Friday, April 23, 2010

Selection, Neutrality, and the Appearance of Design

Jerry Coyne has just released his review of two books: The Greatest Show on Earth and What Darwin Got Wrong over at The Nation. Now, a lot of reviews all over the blogosphere have already ripped What Darwin Got Wrong to shreds, and I won't do so again here because I think they have touched all of the bases pretty well. That said, I do have a problem with a phrase that Jerry Coyne made in his blog post (here) linking to his review of the two books. And that is this:

I decided to use the review as a chance to lay out the reasons why biologists accept selection as the only plausible process that produces the appearance of “design” in organisms. (Note to Larry Moran: of course it’s not the only process that causes evolution!)

Now, while Dr. Coyne is acknowledging that other evolutionary processes exist, namely random genetic drift a point often belaboured by Dr. Moran, I take issue with the recurring notion that Selection is the only mechanism capable of producing features that look designed, and I just don't think that is true.

A paper published in 1999 by Arlin  Stoltzfus (who is doing an excellent series of guest posts over at The Sandwalk)called On the Possibility of Constructive Neutral Evolution (here) addresses this. I have mostly been exposed to this topic through my time as a graduate student. Because we study molecular evolution, I think that the idea of Neutral Evolution is much more firmly planted in our minds than it is for many evolutionary biologists, and I have certainly absorbed that paradigm. Neutrality, for me, is the proper default null hypothesis for evolutionary features. Adaptationist explanations require evidence of selection, selection should not be assumed by default.

So what is Constructive Neutral Evolution? Well my primary exposure to this concept, at leats layed out as a package deal, has been talks by Ford Doolittle. For an in depth opinion/review of a recent talk on the subject that Ford gave by an undergraduate student see a post by PsiWavefunction here. In brief Constructive Neutral Evolution lays out how complex features can arise without the complexity of the mechanism being selected for. In the realm of molecular biology there are lots of transient and accidental interactions between molecules.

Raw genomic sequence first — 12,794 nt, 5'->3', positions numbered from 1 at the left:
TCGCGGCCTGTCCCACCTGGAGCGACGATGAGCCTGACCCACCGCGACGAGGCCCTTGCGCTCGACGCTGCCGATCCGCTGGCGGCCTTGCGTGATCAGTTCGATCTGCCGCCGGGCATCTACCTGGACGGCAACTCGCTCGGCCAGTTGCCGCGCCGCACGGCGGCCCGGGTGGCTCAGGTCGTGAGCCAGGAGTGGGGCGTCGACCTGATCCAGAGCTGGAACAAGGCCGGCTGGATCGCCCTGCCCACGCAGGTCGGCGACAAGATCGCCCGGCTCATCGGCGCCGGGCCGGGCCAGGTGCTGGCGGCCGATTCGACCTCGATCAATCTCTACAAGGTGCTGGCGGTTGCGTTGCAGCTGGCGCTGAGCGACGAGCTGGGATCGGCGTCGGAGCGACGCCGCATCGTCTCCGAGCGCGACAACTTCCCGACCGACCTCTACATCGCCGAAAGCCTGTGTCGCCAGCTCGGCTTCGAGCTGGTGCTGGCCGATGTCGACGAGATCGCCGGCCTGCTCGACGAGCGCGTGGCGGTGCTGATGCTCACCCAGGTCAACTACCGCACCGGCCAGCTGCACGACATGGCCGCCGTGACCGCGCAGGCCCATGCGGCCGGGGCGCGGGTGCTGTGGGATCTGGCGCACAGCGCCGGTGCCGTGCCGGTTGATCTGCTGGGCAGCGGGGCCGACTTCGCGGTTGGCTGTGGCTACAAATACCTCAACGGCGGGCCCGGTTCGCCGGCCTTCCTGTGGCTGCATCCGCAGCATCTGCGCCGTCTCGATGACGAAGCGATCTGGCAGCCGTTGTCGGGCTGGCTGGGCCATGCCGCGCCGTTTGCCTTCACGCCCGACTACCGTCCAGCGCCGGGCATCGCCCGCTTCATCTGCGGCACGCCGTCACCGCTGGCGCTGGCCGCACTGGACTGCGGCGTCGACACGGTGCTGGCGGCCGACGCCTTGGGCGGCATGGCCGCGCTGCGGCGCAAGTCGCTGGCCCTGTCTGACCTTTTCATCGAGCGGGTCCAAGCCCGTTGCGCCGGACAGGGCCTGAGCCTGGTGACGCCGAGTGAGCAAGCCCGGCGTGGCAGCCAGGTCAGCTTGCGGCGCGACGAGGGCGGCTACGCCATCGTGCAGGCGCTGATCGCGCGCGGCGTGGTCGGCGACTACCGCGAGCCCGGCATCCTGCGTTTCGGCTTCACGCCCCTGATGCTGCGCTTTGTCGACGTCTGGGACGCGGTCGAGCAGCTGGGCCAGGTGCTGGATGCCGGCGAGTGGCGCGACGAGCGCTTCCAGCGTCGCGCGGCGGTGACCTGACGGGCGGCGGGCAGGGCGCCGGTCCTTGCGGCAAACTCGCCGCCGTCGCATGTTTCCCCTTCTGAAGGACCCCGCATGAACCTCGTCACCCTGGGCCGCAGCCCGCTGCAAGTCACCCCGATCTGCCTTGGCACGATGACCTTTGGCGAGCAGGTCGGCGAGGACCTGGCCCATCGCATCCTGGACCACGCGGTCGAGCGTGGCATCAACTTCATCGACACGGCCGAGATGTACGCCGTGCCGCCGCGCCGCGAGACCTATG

In brief, Constructive Neutral Evolution and the building of complexity is a ratchet mechanisms. These transient (and unselected for) interactions provide the opportunity for the stabilization of mutations in one or the other binding partner that would otherwise have been deleterious. Under small population sizes these "deleterious" mutations can become fixed and the transient accidental interaction is now required. We have moved from a one component to a two component system, with the two component system now unable to go back. It has moved to be more complex, without positive selection being what drove this increase in complexity, and appearance of design.

I am sure we will see more on this subject over at The Sandwalk. More in depth reading can be done at PsiWavefunction's blog linked above, or even better if you have access read the original paper that I also linked to.

Edit: Some Additional Links:

Rosie Redfield commented on a talk given by Ford Doolittle on the subject here as well that is quite informative and PsiWavefunction has notes posted from the same talk here

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